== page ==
By Roger Cox *
The Fifth Circuit reinforces the “snapshot rule” in a Chapter 7 context. The United States Court of Appeals for the Fifth Circuit, in In re DeBerry, 2018 WL 1178353 (5th Cir. 2018), found that the post-petition sale of a Chapter 7 debtor’s properly claimed exempt homestead, did not destroy the exempt nature of the homestead, despite the lack of a subsequent reinvestment in another homestead. This was consistent with a recent ruling in In re Hawk, which held that an IRA that had timely been claimed as exempt did not lose its exempt status when liquidated and converted to non-exempt property by a Chapter 7 debtor post-petition.
A Chapter 7 debtor (who, by the way had waived his discharge) owned and claimed a Texas homestead as of the day he sought Chapter 7 relief. Some seven months later, the debtor sold his home, but he did not reinvest the proceeds in another home within the six month window allowed under Texas law.
Judge Gargotta of the Western District ruled that the proceeds were exempt, because the homestead was exempt on the filing date, and in a Chapter 7 context, the subsequent sale did not destroy the homestead character that existed on the petition date. The district court reversed, and the Fifth Circuit reversed the district court, effectively upholding Judge Gargotta’s original decision.
The Chapter 7 “Snapshot Rule” and In re Hawk:
In late 2017, in In re Hawk, 871 F.3d 287 (5th Cir. 2017), the Fifth Circuit provided similar protection to a debtor who had: (a) timely claimed an IRA as exempt, but (b) liquidated that account post-petition, while not reinvesting those proceeds within the sixty day window applicable to the IRA exemption. The Fifth Circuit effectively followed the so-called “snapshot” rule, which in effect takes a look at the status of the Chapter 7 debtor’s assets and exemption claims effective as of the filing date. This is distinguished from, for example, a Chapter 13 case, in which property interests acquired post-petition can effectively become property of the bankruptcy estate.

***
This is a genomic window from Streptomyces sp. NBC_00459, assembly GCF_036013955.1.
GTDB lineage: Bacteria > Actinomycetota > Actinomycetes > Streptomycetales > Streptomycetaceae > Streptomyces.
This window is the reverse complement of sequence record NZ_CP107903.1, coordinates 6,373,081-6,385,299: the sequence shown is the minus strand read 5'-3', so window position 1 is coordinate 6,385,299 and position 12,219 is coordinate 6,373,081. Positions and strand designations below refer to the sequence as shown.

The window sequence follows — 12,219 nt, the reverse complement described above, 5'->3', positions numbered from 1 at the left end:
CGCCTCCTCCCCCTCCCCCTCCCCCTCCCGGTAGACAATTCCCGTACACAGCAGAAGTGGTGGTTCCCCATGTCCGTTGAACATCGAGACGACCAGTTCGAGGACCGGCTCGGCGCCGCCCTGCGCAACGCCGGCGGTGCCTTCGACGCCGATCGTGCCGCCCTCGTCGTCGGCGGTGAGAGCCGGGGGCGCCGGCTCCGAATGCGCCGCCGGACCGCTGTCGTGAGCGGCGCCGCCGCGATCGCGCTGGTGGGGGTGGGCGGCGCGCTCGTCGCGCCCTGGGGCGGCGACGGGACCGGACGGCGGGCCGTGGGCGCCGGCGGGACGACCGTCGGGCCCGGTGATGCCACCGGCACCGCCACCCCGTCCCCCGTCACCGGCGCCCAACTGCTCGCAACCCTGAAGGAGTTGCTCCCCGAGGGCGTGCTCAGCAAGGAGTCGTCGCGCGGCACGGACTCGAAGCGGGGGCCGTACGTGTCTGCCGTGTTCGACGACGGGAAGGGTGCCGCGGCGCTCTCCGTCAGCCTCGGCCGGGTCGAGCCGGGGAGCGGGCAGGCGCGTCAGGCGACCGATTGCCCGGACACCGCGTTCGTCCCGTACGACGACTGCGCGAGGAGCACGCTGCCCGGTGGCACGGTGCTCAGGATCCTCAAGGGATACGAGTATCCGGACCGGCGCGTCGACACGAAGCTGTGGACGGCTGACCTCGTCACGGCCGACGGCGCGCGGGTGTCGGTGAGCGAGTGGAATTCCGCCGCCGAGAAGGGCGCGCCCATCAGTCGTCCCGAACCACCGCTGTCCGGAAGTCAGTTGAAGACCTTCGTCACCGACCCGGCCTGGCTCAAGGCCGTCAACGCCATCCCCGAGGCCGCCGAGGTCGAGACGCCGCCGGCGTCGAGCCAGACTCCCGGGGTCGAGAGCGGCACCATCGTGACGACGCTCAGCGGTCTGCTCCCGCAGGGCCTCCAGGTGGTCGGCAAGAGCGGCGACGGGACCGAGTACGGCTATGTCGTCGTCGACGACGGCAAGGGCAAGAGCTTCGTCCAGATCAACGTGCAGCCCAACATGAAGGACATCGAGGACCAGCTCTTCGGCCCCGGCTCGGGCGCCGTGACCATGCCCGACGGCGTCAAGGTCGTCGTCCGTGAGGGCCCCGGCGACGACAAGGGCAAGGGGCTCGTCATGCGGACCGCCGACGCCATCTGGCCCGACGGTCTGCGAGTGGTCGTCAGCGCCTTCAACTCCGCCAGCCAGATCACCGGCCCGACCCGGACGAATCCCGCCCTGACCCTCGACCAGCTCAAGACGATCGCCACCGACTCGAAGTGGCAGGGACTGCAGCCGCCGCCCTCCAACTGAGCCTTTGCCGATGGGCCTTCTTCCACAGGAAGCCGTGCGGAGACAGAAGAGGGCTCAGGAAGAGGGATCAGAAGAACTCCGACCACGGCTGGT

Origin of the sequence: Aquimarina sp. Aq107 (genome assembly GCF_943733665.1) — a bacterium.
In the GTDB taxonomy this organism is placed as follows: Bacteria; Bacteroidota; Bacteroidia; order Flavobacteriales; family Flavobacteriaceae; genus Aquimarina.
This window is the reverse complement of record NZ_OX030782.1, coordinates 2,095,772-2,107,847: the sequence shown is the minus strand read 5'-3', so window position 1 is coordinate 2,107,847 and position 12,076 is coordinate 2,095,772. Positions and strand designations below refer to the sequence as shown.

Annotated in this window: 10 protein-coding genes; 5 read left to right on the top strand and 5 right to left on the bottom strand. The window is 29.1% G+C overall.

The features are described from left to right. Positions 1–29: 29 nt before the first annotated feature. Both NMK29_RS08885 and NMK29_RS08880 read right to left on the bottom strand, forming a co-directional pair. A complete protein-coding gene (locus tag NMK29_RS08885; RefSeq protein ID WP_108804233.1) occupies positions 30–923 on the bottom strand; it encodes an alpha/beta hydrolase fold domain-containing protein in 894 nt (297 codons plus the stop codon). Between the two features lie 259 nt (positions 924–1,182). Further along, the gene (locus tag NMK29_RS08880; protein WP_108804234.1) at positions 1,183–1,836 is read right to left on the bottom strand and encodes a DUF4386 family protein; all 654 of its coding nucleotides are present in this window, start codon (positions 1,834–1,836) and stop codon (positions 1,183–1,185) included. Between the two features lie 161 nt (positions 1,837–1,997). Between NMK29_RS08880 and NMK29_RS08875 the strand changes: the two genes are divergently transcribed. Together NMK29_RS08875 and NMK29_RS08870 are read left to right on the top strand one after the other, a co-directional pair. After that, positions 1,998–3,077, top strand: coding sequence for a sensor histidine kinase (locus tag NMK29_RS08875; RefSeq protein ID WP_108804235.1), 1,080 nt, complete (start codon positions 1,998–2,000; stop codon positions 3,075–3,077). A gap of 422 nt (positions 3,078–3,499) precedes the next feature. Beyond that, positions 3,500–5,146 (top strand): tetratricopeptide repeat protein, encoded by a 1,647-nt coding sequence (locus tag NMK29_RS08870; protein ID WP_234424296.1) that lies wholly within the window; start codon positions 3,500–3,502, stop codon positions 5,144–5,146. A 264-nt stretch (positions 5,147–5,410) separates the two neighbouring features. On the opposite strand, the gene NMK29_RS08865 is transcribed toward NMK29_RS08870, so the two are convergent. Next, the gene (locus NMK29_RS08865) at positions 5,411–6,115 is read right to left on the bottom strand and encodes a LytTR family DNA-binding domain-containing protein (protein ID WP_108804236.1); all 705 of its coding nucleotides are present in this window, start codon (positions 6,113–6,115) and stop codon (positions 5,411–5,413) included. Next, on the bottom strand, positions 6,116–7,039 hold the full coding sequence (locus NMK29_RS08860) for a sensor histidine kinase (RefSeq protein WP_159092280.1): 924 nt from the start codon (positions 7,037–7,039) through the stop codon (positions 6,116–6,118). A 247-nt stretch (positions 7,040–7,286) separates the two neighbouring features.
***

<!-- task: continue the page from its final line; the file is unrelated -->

The Hawk opinion came on rehearing, which involved the Fifth Circuit vacating a prior ruling to the contrary. The net effect of this is that in a Chapter 7 context, the “snapshot rule” is alive and well in the Fifth Circuit.
This is an appropriate outcome based upon the intersection of the statute and rules applicable to Chapter 7 cases, especially in the context of exemption claims. In Hawk and DeBerry, the debtors had timely claimed exemptions in those items as of the applicable petition dates, and no objections had been timely filed. Thus, the Hawk IRA and the DeBerry homestead were established as exempt, and therefore, not part of the Chapter 7 bankruptcy estates.
The reader is cautioned to note, however, that these rulings likely do not apply in a Chapter 13 case, for example, where the notion of estate assets is much more fluid and continues post-petition. Additionally, In re Zibman, 268 F.3d 298 (5th Cir. 2001) still appears to be good law, because that involved the sale of a homestead prepetition, followed a bankruptcy filing while the conditional six month conditional proceeds exemption was still in play. Likewise, these cases can be distinguished from In re Frost, 744 F.3d 384 (5th Cir. 2014), which arose in a Chapter 13 context.
*Roger Cox is the author of Cox’s Texas Creditors Rights Laws Annotated (Thomson Reuters 2017), and a former contributor to the SMU Law Review. He is Board Certified in Business Bankruptcy Law, Commercial Real Estate Law, and Farm & Ranch Real Estate Law by the Texas Board of Legal Specialization. Underwood has offices in Amarillo, Austin, Fort Worth, Lubbock, and Pampa. This article is for general and academic information only and is not intended as legal advice or as a specific position asserted on behalf of any existing or future client of the firm.